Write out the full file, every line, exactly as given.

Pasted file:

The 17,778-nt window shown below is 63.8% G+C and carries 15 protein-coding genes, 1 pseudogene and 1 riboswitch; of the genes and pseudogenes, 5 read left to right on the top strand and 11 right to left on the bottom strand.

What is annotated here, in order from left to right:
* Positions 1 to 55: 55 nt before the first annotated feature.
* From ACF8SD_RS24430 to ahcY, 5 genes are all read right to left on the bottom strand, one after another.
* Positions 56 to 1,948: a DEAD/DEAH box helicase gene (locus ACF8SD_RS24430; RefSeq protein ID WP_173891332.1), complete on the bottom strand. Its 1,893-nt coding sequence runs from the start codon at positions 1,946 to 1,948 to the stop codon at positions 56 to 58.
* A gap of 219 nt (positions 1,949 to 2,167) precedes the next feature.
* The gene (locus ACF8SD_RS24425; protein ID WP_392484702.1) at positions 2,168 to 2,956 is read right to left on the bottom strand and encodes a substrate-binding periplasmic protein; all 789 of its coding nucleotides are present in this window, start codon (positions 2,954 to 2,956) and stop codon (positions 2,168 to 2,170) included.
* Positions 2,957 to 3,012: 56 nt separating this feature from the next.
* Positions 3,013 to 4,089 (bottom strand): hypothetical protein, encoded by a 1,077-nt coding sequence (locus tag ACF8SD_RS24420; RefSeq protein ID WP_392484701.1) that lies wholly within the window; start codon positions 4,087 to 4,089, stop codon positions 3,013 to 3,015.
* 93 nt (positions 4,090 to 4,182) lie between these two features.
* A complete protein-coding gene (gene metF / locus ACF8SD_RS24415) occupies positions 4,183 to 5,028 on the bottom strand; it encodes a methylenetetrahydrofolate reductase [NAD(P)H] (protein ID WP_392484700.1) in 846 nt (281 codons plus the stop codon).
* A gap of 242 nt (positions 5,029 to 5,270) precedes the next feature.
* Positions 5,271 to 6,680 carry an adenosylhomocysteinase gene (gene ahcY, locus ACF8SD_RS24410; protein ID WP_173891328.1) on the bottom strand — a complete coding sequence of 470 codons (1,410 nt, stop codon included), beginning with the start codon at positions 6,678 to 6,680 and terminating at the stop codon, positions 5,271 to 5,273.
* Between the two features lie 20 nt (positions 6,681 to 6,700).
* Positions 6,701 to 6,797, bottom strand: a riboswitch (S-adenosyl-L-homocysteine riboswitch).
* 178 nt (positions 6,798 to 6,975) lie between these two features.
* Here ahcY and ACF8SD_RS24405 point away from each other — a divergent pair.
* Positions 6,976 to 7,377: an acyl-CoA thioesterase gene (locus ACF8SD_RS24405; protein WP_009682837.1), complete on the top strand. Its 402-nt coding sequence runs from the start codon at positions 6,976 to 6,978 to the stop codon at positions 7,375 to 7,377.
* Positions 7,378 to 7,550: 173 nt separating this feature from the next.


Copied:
The 17,778-nt window shown below is 63.8% G+C and carries 15 protein-coding genes, 1 pseudogene and 1 riboswitch; of the genes and pseudogenes, 5 read left to right on the top strand and 11 right to left on the bottom strand.

What is annotated here, in order from left to right:
* Positions 1 to 55: 55 nt before the first annotated feature.
* From ACF8SD_RS24430 to ahcY, 5 genes are all read right to left on the bottom strand, one after another.
* Positions 56 to 1,948: a DEAD/DEAH box helicase gene (locus ACF8SD_RS24430; RefSeq protein ID WP_173891332.1), complete on the bottom strand. Its 1,893-nt coding sequence runs from the start codon at positions 1,946 to 1,948 to the stop codon at positions 56 to 58.
* A gap of 219 nt (positions 1,949 to 2,167) precedes the next feature.
* The gene (locus ACF8SD_RS24425; protein ID WP_392484702.1) at positions 2,168 to 2,956 is read right to left on the bottom strand and encodes a substrate-binding periplasmic protein; all 789 of its coding nucleotides are present in this window, start codon (positions 2,954 to 2,956) and stop codon (positions 2,168 to 2,170) included.
* Positions 2,957 to 3,012: 56 nt separating this feature from the next.
* Positions 3,013 to 4,089 (bottom strand): hypothetical protein, encoded by a 1,077-nt coding sequence (locus tag ACF8SD_RS24420; RefSeq protein ID WP_392484701.1) that lies wholly within the window; start codon positions 4,087 to 4,089, stop codon positions 3,013 to 3,015.
* 93 nt (positions 4,090 to 4,182) lie between these two features.
* A complete protein-coding gene (gene metF / locus ACF8SD_RS24415) occupies positions 4,183 to 5,028 on the bottom strand; it encodes a methylenetetrahydrofolate reductase [NAD(P)H] (protein ID WP_392484700.1) in 846 nt (281 codons plus the stop codon).
* A gap of 242 nt (positions 5,029 to 5,270) precedes the next feature.
* Positions 5,271 to 6,680 carry an adenosylhomocysteinase gene (gene ahcY, locus ACF8SD_RS24410; protein ID WP_173891328.1) on the bottom strand — a complete coding sequence of 470 codons (1,410 nt, stop codon included), beginning with the start codon at positions 6,678 to 6,680 and terminating at the stop codon, positions 5,271 to 5,273.
* Between the two features lie 20 nt (positions 6,681 to 6,700).
* Positions 6,701 to 6,797, bottom strand: a riboswitch (S-adenosyl-L-homocysteine riboswitch).
* 178 nt (positions 6,798 to 6,975) lie between these two features.
* Here ahcY and ACF8SD_RS24405 point away from each other — a divergent pair.
* Positions 6,976 to 7,377: an acyl-CoA thioesterase gene (locus ACF8SD_RS24405; protein WP_009682837.1), complete on the top strand. Its 402-nt coding sequence runs from the start codon at positions 6,976 to 6,978 to the stop codon at positions 7,375 to 7,377.
* Positions 7,378 to 7,550: 173 nt separating this feature from the next.